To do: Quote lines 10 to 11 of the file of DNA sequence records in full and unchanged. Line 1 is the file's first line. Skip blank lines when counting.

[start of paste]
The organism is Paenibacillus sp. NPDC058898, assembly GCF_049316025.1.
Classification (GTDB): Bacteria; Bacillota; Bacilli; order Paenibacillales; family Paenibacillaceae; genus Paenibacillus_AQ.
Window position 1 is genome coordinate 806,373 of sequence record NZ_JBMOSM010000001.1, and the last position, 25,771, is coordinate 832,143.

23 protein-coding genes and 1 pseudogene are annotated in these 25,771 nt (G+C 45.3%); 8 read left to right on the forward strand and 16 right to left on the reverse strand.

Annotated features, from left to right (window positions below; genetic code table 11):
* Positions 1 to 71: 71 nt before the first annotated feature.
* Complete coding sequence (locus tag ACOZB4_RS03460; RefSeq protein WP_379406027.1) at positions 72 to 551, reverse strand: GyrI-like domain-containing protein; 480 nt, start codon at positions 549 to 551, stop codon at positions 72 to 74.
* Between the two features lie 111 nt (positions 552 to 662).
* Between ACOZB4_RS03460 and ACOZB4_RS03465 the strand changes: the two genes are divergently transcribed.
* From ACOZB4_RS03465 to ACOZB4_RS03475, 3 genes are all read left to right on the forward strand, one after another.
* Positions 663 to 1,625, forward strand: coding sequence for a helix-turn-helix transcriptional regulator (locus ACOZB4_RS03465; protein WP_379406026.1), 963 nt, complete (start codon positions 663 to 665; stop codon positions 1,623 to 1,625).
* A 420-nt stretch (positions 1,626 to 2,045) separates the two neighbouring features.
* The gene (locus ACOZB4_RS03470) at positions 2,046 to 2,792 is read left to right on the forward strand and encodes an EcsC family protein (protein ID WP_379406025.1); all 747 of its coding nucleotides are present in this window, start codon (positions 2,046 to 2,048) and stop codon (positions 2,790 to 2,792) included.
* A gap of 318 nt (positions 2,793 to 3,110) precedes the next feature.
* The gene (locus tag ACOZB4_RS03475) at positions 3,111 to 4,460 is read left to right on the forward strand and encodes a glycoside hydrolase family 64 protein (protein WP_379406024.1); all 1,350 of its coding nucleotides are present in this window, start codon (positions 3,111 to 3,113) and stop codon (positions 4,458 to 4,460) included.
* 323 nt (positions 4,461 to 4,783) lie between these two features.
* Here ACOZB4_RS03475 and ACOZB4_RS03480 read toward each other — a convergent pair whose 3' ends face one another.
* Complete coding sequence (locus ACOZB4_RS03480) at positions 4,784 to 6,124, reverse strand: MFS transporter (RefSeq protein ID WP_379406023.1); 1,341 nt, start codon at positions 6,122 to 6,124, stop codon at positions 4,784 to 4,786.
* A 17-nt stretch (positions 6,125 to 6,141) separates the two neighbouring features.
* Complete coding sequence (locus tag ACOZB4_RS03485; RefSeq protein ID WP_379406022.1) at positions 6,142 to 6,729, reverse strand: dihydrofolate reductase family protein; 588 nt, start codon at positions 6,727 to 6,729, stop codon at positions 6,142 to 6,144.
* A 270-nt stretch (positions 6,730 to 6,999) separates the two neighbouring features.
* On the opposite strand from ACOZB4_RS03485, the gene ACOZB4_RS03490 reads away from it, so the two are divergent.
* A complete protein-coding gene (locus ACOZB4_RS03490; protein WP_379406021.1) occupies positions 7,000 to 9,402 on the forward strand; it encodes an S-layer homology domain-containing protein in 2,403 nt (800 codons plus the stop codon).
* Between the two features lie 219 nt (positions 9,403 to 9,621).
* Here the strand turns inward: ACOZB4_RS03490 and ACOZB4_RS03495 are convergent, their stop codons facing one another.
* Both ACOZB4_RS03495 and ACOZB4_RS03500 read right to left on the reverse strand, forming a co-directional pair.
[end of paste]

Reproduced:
* From ACOZB4_RS03465 to ACOZB4_RS03475, 3 genes are all read left to right on the forward strand, one after another.
* Positions 663 to 1,625, forward strand: coding sequence for a helix-turn-helix transcriptional regulator (locus ACOZB4_RS03465; protein WP_379406026.1), 963 nt, complete (start codon positions 663 to 665; stop codon positions 1,623 to 1,625).